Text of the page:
Once more, collaborating with other artists to create this kind of project will be crucial and necessary, but this would not only improve the sense of a continuous cooperation among different creative minds and forms of Art, but it would also enhance the quality of the final product itself.

A few weeks ago, I had the chance to watch again the documentary “Room 237”, created by Rodney Ascher, focused on those inner meanings and messages contained by the 1980 Stanley Kubrick’s movie “The Shining”. The first time I watched “The Shining” I was a teenager and I already had the possibility to read the original story into the book written by Stephen King. At the beginning I was surprised, almost shocked and upset, to see how one of my favourite Directors ever changed so drastically some important elements of a book written by one of my favourite Authors. I thought that the plot seemed cut with an axe. Maybe Jack Nicholson did it while shouting “Here’s Johnny”?

Stanley Kubrick, The Shining, “Here’s Johnny” Scene, uploaded on Youtube on November 2011. ©Stanley Kubrick, 1980.

I have to admit that for years, since then, I did not watch that film again because it made me feel uncomfortable, but then I decided to face it from a different angle, asking myself if Kubrick’s intention was really to narrate a story already written by someone else or to experiment a different route using that story almost as an “escamotage”. During that second vision, I have been fascinated by his visual solutions, by the constant sense of tension he was able to recreate, by the fact that even if many elements of the original story went missing, all important things were there. Of course, I had no elements enough to examine it more in depth and this is what “Room 237” helped me to do.

Rodney Ascher, Room 237, USA, 2012. Produced by IFC Films/IFC Midnight. Released on Youtube in 2015 by James Richardson for documentary purposes. ©Rodney Ascher, 2012.

Ascher did not simply analysed the film as a piece of Art, but he invited experts and Kubrick’s fans, like Bill Blakemore, Geoffrey Cocks, Juli Kearns, John Fell Ryan e Jay Weidner and Buffy Visick, to provide their personal and professional interpretations of its contents, even analysing the whole body of work done by the Director. Theories vary from observations that connect this movie to the Native Americans’ genocide, to the theory that Kubrick insert elements to declare he took part into the fake moon landing of Apollo 11 as film Director, even linking this idea to the fact that NASA collaborated with him to create all special effects for his “2001: A Space Odyssey”. Each narrator, used visual and conceptual references included into “The Shining” to prove his/her theory and they used each one’s specific professional and personal backgrounds to discuss this work. Kubrick never declared anything about these presented ideas, but some collaborators decided to contradict them.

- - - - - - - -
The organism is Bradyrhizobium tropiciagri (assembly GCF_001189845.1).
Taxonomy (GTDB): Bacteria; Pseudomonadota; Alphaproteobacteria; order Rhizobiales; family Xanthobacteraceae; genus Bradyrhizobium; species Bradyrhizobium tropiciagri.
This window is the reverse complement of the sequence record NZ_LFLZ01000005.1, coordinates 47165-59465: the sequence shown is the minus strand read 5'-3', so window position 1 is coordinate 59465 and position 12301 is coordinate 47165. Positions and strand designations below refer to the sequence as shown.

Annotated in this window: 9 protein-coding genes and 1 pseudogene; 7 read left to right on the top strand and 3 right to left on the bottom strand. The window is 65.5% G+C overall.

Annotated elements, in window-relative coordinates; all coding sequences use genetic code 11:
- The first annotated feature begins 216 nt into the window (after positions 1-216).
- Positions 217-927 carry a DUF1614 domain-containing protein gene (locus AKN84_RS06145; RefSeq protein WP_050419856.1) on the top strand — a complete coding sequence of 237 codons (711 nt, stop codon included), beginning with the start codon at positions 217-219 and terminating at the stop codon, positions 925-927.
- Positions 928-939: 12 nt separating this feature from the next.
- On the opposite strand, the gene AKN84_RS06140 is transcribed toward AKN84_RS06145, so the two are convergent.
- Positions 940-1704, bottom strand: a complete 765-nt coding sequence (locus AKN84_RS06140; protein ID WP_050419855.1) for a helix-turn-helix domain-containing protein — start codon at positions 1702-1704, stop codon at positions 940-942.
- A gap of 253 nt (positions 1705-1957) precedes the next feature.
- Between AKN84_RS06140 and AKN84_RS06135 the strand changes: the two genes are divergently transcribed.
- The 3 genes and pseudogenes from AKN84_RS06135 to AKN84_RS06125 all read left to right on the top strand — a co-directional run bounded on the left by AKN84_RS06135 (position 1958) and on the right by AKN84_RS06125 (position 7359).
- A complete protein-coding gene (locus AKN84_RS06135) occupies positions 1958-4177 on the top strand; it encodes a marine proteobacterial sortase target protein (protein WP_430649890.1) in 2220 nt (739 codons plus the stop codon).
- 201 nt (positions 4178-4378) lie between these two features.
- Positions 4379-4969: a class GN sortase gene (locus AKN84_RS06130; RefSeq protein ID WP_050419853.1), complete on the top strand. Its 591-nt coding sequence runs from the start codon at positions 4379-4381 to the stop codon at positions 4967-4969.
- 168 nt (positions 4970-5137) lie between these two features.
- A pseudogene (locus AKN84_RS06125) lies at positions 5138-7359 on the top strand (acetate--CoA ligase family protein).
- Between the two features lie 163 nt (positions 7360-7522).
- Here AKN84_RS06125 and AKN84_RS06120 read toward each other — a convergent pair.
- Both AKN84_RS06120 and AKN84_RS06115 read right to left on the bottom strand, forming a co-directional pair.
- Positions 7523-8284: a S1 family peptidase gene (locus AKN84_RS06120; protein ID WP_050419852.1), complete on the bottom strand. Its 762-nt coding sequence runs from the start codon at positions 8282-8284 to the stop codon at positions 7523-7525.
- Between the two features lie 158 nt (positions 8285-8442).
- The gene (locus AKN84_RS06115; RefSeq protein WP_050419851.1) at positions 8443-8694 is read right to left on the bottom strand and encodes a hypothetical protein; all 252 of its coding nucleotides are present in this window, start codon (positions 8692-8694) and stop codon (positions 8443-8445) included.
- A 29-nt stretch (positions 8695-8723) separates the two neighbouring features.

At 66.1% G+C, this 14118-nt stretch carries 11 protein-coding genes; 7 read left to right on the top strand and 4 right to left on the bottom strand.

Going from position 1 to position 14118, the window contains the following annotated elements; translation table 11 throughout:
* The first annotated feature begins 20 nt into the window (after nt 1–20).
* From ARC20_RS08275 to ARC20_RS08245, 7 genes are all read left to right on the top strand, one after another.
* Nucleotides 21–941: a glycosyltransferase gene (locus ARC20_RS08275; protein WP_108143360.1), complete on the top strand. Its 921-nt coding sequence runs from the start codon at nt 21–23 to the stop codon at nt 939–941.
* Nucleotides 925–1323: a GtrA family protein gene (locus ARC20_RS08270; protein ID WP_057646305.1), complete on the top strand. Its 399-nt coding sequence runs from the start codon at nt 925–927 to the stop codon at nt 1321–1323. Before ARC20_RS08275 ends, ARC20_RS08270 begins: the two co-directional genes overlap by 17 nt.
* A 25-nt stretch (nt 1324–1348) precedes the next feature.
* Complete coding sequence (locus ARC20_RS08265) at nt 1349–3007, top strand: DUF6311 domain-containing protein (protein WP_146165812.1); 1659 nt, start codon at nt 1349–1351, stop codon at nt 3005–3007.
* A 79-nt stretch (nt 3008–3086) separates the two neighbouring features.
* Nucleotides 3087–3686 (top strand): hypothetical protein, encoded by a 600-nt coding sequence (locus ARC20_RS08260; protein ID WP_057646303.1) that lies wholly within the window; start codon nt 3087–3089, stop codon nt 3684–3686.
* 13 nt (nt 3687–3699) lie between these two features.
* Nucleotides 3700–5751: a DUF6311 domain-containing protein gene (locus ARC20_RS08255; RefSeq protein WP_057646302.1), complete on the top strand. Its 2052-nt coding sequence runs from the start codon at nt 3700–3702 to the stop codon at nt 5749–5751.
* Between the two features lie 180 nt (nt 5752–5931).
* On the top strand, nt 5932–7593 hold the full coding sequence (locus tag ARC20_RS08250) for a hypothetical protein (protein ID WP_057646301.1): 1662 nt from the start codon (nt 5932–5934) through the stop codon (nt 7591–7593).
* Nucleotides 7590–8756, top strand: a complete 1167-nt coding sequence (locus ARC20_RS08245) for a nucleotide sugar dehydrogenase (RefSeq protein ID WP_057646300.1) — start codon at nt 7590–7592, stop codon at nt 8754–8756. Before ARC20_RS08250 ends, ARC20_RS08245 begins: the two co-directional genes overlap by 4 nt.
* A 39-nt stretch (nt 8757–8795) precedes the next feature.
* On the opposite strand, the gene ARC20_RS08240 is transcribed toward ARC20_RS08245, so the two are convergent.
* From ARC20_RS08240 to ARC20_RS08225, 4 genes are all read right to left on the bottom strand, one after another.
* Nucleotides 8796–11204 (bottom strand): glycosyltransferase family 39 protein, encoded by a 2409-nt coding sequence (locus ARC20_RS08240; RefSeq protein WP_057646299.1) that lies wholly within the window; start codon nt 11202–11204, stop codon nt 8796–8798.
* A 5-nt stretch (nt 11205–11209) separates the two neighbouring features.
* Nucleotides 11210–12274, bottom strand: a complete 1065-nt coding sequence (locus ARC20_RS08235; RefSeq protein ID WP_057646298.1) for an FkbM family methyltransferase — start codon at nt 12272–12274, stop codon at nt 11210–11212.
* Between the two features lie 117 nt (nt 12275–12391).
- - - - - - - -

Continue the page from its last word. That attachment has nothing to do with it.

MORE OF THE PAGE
What matters in this work in relation with “I can hear you now” are not in the contents themselves, but the solutions Ascher used to discuss Kubrick’s work. My idea, currently just a desire, is to create a wider body of work, involving both moving and still images and experiments and, subsequently, to ask those professionals and to those artists who collaborated and, hopefully, will collaborate with me to discuss my project providing their perspective, interpreting what they see, analysing its aims and that subject matter which constitute the reason behind this work. I would be interested in hearing their opinions about those visual solutions that evolved, and will evolve, in time, even interpreting each other’s work engaging almost a constructive discussion about Art and how it could try to provide some help in analysing social and psychological problems.

This short film with a documentary style, would provide my project with a wider perspective and a stronger background due to the analysis made by experts in different sectors and maybe it will enhance the interest of the audience in my work and the discussed topic itself or, hopefully, encouraging that deeper sense of empathy among individuals I am desperately trying to stimulate.

I perfectly understand this is a very ambitious idea and that it will be difficult to realise, but it is something I want to consider since this project means a lot to me, not only on a professional level, but on a personal one as well.

Many things need to be planned before its production can start and at the moment I only have questions. How can I finance such a body of work? How to manage the time I have? How to empower my network (and, definitely, my networking skills)? Who will write the plot? Who will direct it? Who will be involved and where to find artists and professionals available to collaborate to such a demanding project?

I guess that time will speak for itself and that if I will try hard to focus more on solutions rather than on those evident problems already in front of my eyes, I will find a way to make this idea become real.



Ascher Rodney, Room 237, 2012. Produced by IFC Films/IFC Midnight, USA.

Ellison David, Atkinson Adam, Herdwick Common, 2015, Cumbria, UK. Produced by Shuffle and released in 2015 on David Ellison’s official website http://www.davidellison.co.uk/portfolio/herdwick-common-video/

Ellison David, Atkinson Adam, Herdwick Common Book, 2015, Cherubi, UK.

King Stephen, The Shining, 1977, Doubleday, New York, USA.

Kubrick Stanley, The Shining, 1980. Written by Stanley Kubrick and Diane Johnson, produced by Stanley Kubrick, USA/UK.

Kubrick Stanley, 2001: A Space Odyssey, 1968. Written by Stanley Kubrick and Arthur Clarke, produced by Stanley Kubrick/MGM, USA/UK.

Marina Abramović exploring the limits of her being


During these weeks, my interest in the interaction of the audience with Art increased, due to the fact that I am organising a work-in-progress exhibition completely based on viewers’ participation.

Exploring the world of Performance Art, I found interesting information related to Marina Abramović’s “Generator-Fragile State”. Since I already discussed this project into a previous article on this CRJ, I am now focusing my attention on the other projects she created in the past, to better understand how, after this experience, my work could become more “performance-based”.